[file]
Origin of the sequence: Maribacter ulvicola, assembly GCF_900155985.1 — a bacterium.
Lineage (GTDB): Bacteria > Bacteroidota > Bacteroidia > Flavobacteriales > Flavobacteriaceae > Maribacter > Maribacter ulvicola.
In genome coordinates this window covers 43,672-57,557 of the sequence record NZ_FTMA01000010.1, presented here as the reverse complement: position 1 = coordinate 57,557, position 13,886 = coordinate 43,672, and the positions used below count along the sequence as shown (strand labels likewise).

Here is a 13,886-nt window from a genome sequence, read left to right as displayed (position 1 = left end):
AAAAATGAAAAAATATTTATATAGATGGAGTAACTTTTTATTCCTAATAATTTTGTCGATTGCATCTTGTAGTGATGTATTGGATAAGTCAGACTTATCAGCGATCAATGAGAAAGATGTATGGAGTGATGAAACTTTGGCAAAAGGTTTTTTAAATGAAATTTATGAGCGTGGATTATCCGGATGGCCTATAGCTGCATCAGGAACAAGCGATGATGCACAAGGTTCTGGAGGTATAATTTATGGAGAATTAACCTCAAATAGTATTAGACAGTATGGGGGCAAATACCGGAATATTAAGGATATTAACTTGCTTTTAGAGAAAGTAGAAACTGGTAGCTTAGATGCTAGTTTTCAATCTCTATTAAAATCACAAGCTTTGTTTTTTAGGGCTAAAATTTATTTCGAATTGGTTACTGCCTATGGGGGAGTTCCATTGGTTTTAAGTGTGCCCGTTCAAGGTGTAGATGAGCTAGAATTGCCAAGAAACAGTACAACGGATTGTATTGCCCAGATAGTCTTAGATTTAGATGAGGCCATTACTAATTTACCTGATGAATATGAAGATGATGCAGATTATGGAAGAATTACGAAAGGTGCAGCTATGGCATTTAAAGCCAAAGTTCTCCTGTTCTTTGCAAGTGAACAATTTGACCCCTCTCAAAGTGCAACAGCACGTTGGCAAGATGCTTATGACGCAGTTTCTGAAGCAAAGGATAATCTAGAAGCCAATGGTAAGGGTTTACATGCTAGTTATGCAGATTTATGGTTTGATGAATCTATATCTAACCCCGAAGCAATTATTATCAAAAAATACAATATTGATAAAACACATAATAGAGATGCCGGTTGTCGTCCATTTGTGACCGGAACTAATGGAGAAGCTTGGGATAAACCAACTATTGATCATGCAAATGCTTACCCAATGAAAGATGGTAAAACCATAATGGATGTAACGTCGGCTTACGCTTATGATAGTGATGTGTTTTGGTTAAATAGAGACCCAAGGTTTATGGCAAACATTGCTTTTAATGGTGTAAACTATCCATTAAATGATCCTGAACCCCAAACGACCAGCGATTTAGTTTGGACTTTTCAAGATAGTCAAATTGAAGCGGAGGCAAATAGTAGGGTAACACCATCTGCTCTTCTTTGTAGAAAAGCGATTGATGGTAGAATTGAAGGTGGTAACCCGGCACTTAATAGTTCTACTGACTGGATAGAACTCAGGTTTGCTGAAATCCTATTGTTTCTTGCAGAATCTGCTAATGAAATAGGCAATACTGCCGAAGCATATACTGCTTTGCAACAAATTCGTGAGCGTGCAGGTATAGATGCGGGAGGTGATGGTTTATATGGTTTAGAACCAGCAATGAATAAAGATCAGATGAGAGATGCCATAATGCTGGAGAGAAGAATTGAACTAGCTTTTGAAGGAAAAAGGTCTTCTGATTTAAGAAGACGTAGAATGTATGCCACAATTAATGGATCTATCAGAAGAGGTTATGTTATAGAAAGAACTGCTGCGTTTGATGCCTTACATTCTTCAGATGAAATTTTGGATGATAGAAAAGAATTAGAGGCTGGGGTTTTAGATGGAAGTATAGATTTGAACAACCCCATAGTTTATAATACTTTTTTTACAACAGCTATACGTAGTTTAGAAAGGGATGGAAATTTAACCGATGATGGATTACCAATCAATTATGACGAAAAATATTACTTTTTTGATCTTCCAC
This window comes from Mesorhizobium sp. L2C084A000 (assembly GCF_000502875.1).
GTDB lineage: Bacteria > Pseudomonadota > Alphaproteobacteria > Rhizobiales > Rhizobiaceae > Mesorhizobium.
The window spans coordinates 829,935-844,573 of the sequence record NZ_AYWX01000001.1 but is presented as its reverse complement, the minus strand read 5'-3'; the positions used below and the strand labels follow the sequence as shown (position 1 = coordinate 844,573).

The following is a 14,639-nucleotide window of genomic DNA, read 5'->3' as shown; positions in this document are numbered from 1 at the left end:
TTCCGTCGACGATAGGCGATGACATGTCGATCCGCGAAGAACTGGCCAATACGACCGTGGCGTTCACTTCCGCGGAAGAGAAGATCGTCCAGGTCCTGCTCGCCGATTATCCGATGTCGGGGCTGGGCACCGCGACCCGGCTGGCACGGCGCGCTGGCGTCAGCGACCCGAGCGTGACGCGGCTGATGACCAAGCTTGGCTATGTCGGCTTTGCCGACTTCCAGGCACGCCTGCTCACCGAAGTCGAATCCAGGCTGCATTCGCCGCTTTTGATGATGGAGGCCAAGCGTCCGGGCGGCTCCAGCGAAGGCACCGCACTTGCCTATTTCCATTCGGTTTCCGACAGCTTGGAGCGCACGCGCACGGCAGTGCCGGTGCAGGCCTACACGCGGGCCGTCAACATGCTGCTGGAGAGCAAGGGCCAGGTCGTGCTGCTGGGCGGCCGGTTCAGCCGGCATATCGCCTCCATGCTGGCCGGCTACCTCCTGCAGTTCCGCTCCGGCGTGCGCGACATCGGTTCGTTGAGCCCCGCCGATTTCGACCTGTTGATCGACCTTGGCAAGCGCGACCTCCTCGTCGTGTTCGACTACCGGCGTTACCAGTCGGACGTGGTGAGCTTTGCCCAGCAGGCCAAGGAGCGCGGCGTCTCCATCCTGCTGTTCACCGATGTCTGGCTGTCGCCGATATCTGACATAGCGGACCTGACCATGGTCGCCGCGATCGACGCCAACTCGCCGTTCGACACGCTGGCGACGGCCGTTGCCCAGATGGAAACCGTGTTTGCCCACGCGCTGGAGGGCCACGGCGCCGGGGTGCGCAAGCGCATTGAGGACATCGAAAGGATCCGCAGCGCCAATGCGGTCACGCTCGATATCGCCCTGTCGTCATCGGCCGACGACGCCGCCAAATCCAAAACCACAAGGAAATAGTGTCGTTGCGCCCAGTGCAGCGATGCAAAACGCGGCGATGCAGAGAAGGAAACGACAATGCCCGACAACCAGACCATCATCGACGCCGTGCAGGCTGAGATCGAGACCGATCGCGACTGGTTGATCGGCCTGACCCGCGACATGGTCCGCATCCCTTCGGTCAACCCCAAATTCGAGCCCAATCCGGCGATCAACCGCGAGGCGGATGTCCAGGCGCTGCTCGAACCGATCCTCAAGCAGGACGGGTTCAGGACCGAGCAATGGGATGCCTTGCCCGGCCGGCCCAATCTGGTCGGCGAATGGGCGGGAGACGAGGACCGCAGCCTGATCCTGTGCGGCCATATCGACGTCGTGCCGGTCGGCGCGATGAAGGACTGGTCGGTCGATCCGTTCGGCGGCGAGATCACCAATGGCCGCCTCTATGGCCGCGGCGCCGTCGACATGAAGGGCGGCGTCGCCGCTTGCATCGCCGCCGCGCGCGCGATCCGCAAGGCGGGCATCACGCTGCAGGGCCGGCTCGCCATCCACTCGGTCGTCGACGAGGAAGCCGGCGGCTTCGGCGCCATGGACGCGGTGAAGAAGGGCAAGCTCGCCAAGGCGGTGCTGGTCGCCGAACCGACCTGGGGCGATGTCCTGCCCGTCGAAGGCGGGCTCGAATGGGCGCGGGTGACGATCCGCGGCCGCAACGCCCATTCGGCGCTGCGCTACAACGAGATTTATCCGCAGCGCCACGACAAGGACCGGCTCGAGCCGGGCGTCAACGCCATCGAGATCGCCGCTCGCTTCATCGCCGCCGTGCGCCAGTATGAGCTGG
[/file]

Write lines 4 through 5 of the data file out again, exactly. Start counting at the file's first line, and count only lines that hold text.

Here is a 13,886-nt window from a genome sequence, read left to right as displayed (position 1 = left end):
AAAAATGAAAAAATATTTATATAGATGGAGTAACTTTTTATTCCTAATAATTTTGTCGATTGCATCTTGTAGTGATGTATTGGATAAGTCAGACTTATCAGCGATCAATGAGAAAGATGTATGGAGTGATGAAACTTTGGCAAAAGGTTTTTTAAATGAAATTTATGAGCGTGGATTATCCGGATGGCCTATAGCTGCATCAGGAACAAGCGATGATGCACAAGGTTCTGGAGGTATAATTTATGGAGAATTAACCTCAAATAGTATTAGACAGTATGGGGGCAAATACCGGAATATTAAGGATATTAACTTGCTTTTAGAGAAAGTAGAAACTGGTAGCTTAGATGCTAGTTTTCAATCTCTATTAAAATCACAAGCTTTGTTTTTTAGGGCTAAAATTTATTTCGAATTGGTTACTGCCTATGGGGGAGTTCCATTGGTTTTAAGTGTGCCCGTTCAAGGTGTAGATGAGCTAGAATTGCCAAGAAACAGTACAACGGATTGTATTGCCCAGATAGTCTTAGATTTAGATGAGGCCATTACTAATTTACCTGATGAATATGAAGATGATGCAGATTATGGAAGAATTACGAAAGGTGCAGCTATGGCATTTAAAGCCAAAGTTCTCCTGTTCTTTGCAAGTGAACAATTTGACCCCTCTCAAAGTGCAACAGCACGTTGGCAAGATGCTTATGACGCAGTTTCTGAAGCAAAGGATAATCTAGAAGCCAATGGTAAGGGTTTACATGCTAGTTATGCAGATTTATGGTTTGATGAATCTATATCTAACCCCGAAGCAATTATTATCAAAAAATACAATATTGATAAAACACATAATAGAGATGCCGGTTGTCGTCCATTTGTGACCGGAACTAATGGAGAAGCTTGGGATAAACCAACTATTGATCATGCAAATGCTTACCCAATGAAAGATGGTAAAACCATAATGGATGTAACGTCGGCTTACGCTTATGATAGTGATGTGTTTTGGTTAAATAGAGACCCAAGGTTTATGGCAAACATTGCTTTTAATGGTGTAAACTATCCATTAAATGATCCTGAACCCCAAACGACCAGCGATTTAGTTTGGACTTTTCAAGATAGTCAAATTGAAGCGGAGGCAAATAGTAGGGTAACACCATCTGCTCTTCTTTGTAGAAAAGCGATTGATGGTAGAATTGAAGGTGGTAACCCGGCACTTAATAGTTCTACTGACTGGATAGAACTCAGGTTTGCTGAAATCCTATTGTTTCTTGCAGAATCTGCTAATGAAATAGGCAATACTGCCGAAGCATATACTGCTTTGCAACAAATTCGTGAGCGTGCAGGTATAGATGCGGGAGGTGATGGTTTATATGGTTTAGAACCAGCAATGAATAAAGATCAGATGAGAGATGCCATAATGCTGGAGAGAAGAATTGAACTAGCTTTTGAAGGAAAAAGGTCTTCTGATTTAAGAAGACGTAGAATGTATGCCACAATTAATGGATCTATCAGAAGAGGTTATGTTATAGAAAGAACTGCTGCGTTTGATGCCTTACATTCTTCAGATGAAATTTTGGATGATAGAAAAGAATTAGAGGCTGGGGTTTTAGATGGAAGTATAGATTTGAACAACCCCATAGTTTATAATACTTTTTTTACAACAGCTATACGTAGTTTAGAAAGGGATGGAAATTTAACCGATGATGGATTACCAATCAATTATGACGAAAAATATTACTTTTTTGATCTTCCAC